The left also has to get its ecclesial priorities right, better to say correct. A friend forwarded me a tweet from, of all people, Mia Farrow. It read: “Disappointed Catholics – imagine no Cardinals, Popes or bankers. All welcome, gay marriage, women and married priests – the Episcopal church.” Now, I do not mean to suggest that Ms. Farrow speaks for informed Episcopalianism. But, the obvious rejoinder is “No apostolic succession, no Real Presence, no ministry of unity in the Petrine office – some deal. And hurry, before they close up shop and turn off the lights.” And, the fact is that you know and I know Catholics who think as Ms. Farrow does. Their agenda has trumped everything and that is the problem. Ideology gets in the way of the unity of faith to which Pope Francis is calling us. It is this prior commitment to a desired outcome, ideologically defined, that keeps the Holy Spirit from our counsels and charity from our discussions. In short, ideology can frustrate genuine progress.
I am not a man of the right, but I will say one thing for them: At this synod, they get high marks for transparency. Cardinal Burke suggested the whole synod, and the discussions it provoked, was misguided. He chided the pope for not speaking out against what was being said – as if it was Cardinal Burke’s role to decide if the pope is negligent or not. It was kind of ironic to hear +Burke complain about the media manipulation when he was the cardinal most often giving interviews to anyone and everyone during the synod’s proceedings. Cardinals Napier and Pell joined in: Pell’s interview had the same "la tradizione sono io” quality as some of +Burke’s pronouncements. (That line did not work out so well for Pius IX and I doubt it will work out any better for +Pell or +Burke.) To them, and their supporters in the Catholic commentariat, we know all that we need to know, Catholic doctrine never changes and can never change, any effort to develop doctrine is the long arm (and fifth column) of secularism intruding into the life of the Church.
Having never met +Pell or +Burke or +Napier, I have never had the chance to ask them: So, if doctrine never changes, what is the Church’s teaching on slavery today and was it always thus? In the 1950s, Fr. Murray was silenced for suggesting that the Church could endorse the separation of Church and State and in the 1960s the Second Vatican Council agreed with Murray, not with those who silenced him. If that was not a change in Church teaching, what was it? Have you, dear cardinals, read some of the things said by synods and councils in previous centuries about the Jews and how does that square with Nostra Aetate?
Conservatives must be asked if their doctrinal certainty on this issue or that conforms to the certainty of the Gospel of Mercy. They have taken great pains to refute Cardinal Kasper’s treatment of key, difficult issues, but no one, so far as I know, has answered his most central claim: Catholic theology has for too long overlooked the significance of mercy as the principal, revealed attribute of God. Here is a von Balthasar quote for them to ponder: “For either the character of the Christian revelation is seen and grasped in its entirety as the glorification of absolute love by itself, or it is not perceived at all.” Conservatives face the opposite problem from liberals: Their witness must have the integrity that their arguments display. Their arguments have a strange, disembodied quality, there is an evident lack of human sympathy with the divorced and remarried or with the LGBT community. There is – it must be said – an almost sadistic delight in telling those whose lives have been messy or broken that they should nail it to the Cross. Cardinal Burke and his crowd have, unwittingly, made the best case for maintaining the rule on clerical celibacy: Can you imagine these men as parents?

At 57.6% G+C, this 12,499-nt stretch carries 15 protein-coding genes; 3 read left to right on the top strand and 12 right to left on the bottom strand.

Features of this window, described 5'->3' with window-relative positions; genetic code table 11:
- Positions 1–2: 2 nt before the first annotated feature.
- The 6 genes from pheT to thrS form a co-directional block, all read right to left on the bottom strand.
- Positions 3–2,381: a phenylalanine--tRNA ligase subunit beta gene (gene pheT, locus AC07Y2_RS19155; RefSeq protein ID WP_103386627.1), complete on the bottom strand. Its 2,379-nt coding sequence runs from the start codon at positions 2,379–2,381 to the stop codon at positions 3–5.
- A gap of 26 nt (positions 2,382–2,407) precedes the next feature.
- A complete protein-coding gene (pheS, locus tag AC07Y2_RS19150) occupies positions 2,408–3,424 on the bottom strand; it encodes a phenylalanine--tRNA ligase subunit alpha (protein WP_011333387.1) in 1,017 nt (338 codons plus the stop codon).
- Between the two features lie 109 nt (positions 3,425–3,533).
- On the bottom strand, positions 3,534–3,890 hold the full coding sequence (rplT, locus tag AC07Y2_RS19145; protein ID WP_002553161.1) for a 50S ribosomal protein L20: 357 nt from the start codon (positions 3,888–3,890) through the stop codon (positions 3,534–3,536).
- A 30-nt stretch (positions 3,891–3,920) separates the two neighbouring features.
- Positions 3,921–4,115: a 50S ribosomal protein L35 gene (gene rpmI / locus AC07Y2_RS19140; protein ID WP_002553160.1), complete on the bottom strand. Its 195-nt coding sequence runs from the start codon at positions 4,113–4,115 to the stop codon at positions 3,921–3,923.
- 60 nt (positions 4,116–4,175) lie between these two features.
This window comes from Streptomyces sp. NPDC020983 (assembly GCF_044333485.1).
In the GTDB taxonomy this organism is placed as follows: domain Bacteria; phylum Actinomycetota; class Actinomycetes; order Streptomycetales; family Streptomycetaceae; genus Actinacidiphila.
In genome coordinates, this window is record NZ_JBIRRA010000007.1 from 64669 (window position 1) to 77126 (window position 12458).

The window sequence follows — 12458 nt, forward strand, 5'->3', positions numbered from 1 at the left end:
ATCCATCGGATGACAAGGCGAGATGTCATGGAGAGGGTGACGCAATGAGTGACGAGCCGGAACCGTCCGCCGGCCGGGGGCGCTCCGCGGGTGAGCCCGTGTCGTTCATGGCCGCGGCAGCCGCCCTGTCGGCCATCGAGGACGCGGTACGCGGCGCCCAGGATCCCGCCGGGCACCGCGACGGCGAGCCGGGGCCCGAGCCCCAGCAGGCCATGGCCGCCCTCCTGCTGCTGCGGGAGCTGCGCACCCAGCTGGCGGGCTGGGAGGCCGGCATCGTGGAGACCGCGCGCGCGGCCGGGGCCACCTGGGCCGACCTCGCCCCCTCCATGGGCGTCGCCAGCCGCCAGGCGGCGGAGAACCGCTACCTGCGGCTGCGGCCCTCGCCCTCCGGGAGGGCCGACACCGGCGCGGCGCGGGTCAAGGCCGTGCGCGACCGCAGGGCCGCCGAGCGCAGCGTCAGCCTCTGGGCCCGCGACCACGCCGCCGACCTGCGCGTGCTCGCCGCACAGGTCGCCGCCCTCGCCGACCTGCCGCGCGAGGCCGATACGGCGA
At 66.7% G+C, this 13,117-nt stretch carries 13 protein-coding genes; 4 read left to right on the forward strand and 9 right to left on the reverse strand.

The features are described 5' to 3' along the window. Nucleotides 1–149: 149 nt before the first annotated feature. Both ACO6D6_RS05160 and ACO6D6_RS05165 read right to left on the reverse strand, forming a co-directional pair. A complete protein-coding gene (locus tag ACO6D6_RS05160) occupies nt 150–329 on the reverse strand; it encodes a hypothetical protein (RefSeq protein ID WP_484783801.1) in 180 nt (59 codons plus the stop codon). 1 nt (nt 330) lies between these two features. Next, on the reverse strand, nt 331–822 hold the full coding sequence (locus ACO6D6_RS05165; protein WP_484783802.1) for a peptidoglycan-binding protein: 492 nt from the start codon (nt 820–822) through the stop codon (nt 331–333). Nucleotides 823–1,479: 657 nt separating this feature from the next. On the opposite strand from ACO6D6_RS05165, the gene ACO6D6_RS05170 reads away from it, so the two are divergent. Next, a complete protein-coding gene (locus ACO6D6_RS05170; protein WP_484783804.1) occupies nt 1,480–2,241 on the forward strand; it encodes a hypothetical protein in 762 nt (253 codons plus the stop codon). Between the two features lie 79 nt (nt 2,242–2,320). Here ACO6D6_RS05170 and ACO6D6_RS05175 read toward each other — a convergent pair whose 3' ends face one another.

Ut unum sint. That all may be one. How does the Church overcome the polarization that is so obvious and live out this clear command of the Master’s? First, the bishops must take the lead in consulting widely with the Catholic faithful, not just those who already agree with them but especially with those who have stopped going to Mass but in whom, still, the flickering wick of faith burns. They must insist that their internal discussions not become a forum for grandstanding. They must, as the pope indicated, listen to each other. So must the rest of us. We have much to learn from each other and none of us, on the right or the left, has a monopoly on the truth. That monopoly belongs to Jesus Christ whose Spirit is still alive in the Church today. In a word, the pope is calling us all to stretch, get out of our comfort zones, our pat answers and our pre-ordained agendas. “Behold, I am doing a new thing; now it springs forth. Do you not perceive it?” Thus, the prophet Isaiah (43:19). This obviously good pope, charged with the task of guaranteeing unity and fidelity of faith, is inviting us all to take those words to heart. It is with fresh eyes, and deep confidence in the abiding presence of the Holy Spirit, that we must address the difficult questions in the year ahead. And, we must listen to each other, listen, listen, listen.